Research Finds Incubation Periods May Be Getting Much Shorter As COVID Evolves

It's common knowledge that viruses hijack our cells. They reproduce and replicate, infecting more and more cells. The time during which a virus reproduces inside a person before causing symptoms is called the incubation period. When this incubation period is long, it makes it extremely hard to stop the spread of a virus, since many people may spread it before realizing they are sick (per Bloomberg). Enter COVID-19.

At the beginning of the COVID-19 pandemic, the incubation period was much longer than that of other respiratory viral infections such as influenza and rhinovirus, according to Bloomberg. On the bright side, as COVID-19 has evolved and more variants arrived, new research suggests the incubation period has shortened significantly (via U.S. News & World Report). This 2022 study was published in JAMA Network Open.

What the researchers in China found was as the strains mutated from the Alpha variant to the Omicron variant, COVID-19 incubation periods gradually decreased. "In this study, the shortest mean incubation reported was 1.8 days and the longest incubation was 18.87 days," notes study author Min Liu (via U.S. News & World Report). The findings were based on the data of 142 different studies involving a total of 8,112 patients.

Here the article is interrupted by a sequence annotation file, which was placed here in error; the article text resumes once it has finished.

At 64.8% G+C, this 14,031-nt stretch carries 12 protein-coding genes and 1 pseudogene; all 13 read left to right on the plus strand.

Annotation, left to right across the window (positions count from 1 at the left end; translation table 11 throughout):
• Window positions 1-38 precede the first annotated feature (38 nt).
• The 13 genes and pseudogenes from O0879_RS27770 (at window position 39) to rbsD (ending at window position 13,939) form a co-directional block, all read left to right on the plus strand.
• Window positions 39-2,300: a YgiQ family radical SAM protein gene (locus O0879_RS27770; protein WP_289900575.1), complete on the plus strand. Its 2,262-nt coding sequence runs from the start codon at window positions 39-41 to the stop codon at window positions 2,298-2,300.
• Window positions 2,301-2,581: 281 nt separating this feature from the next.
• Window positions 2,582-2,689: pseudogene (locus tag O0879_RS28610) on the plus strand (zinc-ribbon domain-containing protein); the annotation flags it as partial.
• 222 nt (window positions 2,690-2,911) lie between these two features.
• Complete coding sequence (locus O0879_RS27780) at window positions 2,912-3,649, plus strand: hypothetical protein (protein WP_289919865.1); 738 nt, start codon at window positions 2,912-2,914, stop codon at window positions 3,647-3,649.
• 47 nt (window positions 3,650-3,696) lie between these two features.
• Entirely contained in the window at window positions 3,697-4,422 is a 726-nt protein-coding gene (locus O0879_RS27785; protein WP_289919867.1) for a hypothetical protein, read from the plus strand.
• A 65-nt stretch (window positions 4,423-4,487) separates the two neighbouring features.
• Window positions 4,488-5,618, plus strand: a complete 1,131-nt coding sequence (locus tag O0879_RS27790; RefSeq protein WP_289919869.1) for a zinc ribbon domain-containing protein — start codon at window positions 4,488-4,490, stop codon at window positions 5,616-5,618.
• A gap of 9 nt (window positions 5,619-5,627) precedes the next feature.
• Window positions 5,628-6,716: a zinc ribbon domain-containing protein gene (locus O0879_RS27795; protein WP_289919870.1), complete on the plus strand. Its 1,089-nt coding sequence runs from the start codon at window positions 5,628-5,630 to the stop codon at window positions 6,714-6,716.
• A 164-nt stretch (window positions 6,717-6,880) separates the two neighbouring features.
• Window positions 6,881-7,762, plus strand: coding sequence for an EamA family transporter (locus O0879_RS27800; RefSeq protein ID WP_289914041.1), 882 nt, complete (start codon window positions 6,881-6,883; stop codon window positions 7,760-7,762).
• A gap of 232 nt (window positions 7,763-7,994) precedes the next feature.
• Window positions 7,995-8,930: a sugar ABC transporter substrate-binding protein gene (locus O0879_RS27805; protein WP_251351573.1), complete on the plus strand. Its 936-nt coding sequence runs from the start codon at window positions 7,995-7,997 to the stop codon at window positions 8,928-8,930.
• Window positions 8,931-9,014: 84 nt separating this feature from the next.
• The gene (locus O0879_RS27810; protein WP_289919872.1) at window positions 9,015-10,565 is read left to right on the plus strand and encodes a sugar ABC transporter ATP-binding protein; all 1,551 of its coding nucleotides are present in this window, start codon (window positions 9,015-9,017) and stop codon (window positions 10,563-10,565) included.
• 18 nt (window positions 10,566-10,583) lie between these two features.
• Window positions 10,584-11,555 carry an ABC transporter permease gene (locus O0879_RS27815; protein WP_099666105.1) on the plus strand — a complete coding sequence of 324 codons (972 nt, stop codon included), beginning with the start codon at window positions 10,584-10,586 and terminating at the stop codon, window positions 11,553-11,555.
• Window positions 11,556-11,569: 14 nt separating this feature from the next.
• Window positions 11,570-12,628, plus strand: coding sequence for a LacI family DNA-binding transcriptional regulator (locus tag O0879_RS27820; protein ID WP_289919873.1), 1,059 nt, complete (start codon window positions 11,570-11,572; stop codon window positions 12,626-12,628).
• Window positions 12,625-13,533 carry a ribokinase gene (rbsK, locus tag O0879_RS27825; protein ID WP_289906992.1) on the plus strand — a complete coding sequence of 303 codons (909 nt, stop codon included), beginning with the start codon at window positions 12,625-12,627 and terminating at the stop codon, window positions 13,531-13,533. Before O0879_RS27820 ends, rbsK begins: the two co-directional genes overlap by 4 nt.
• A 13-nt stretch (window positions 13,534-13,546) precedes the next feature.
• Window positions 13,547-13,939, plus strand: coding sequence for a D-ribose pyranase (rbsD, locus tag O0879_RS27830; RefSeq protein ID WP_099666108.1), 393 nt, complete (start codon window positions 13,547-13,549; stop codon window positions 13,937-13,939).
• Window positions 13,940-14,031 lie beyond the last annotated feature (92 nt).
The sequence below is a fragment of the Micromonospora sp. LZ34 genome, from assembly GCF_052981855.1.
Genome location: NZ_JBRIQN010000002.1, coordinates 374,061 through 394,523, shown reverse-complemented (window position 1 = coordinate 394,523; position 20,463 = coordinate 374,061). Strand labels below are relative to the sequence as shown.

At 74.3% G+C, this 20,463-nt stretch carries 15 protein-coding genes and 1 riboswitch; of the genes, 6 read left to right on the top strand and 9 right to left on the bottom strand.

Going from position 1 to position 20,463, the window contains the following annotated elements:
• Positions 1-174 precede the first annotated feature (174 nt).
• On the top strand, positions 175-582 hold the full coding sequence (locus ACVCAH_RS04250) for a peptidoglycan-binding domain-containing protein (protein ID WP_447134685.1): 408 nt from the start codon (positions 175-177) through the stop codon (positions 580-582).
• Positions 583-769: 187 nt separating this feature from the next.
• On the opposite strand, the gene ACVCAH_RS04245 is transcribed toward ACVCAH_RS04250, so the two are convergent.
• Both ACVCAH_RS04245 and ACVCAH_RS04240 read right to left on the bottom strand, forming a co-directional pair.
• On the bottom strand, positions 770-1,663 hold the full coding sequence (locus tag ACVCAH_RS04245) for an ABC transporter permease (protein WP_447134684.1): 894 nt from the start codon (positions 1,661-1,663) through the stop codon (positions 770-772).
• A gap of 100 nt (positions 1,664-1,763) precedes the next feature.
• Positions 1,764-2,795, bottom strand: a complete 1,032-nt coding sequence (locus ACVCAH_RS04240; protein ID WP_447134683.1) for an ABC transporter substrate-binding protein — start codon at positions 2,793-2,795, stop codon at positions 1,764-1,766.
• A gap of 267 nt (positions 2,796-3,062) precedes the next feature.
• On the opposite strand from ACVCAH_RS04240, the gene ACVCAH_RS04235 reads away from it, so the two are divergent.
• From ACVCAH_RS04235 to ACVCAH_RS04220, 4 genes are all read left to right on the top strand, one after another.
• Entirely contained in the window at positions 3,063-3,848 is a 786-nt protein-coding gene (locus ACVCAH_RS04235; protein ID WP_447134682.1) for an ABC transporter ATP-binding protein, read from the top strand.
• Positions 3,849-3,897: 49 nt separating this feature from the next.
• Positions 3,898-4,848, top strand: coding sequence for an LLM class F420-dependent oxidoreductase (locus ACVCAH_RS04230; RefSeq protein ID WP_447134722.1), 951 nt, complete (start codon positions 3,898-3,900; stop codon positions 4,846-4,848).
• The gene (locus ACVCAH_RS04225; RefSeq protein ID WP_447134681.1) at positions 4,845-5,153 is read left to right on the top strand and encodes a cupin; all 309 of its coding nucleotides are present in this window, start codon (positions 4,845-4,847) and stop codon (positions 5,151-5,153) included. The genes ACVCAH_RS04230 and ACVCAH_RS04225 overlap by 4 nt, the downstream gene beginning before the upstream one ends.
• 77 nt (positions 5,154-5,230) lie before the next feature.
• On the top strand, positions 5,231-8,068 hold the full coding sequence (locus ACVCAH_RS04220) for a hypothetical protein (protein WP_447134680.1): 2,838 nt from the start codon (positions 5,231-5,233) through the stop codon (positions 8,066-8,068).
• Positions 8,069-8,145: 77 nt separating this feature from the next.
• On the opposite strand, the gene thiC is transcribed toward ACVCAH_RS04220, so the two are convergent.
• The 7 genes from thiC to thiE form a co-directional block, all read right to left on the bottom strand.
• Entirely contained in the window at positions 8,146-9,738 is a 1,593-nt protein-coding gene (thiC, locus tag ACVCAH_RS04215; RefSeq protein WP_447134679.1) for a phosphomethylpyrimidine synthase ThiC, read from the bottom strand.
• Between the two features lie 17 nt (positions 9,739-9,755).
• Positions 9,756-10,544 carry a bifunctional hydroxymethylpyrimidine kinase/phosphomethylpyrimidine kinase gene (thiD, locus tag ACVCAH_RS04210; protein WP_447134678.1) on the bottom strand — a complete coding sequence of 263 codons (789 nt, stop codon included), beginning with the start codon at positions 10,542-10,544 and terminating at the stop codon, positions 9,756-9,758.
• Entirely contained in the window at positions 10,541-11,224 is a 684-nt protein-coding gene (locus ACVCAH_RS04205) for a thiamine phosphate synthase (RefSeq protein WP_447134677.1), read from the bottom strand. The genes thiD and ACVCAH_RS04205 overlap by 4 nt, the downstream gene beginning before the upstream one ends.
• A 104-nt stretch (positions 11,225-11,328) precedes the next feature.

Each of these papers examined was dated between December 1, 2019 and February 10, 2022. Researchers focused on the incubation periods, noting that symptoms of the Alpha variant on average took 5 days to appear.

What about other variants?

The Beta variant was associated with a reduction in the incubation period. On average, the gap between exposure and onset of COVID-19 symptoms shortened to 4.5 days, the 2022 study reported.

When the Delta variant emerged, the number dropped even more. This time the incubation period fell to 4.41 days, even though the Delta variant was highly contagious and labeled as a "variant of concern" by the Centers for Disease Control and Prevention.

The Omicron variant came to light in late 2021, with symptoms appearing within an average of 3.42 days. "The findings of this study suggest that SARS-CoV-2 has evolved and mutated continuously throughout the Covid-19 pandemic, producing variants with different enhanced transmission and virulence," says Wannian Liang, one of the study authors, and colleagues (via Bloomberg).

This shortening of the incubation time is good news. "At present, some countries around the world require close contacts to be isolated for 14 days," said Liu and colleagues (via U.S. News & World Reports). However, since the average incubation period has shortened, Liu and colleagues suggest that the isolation of close contacts in these countries can be altered to lower the strain on healthcare systems.

Keep in mind that COVID-19 guidelines are continuously changing, so it's important to stay up to date with vaccines. If you're traveling, double-check the local COVID-19 policies and quarantine periods.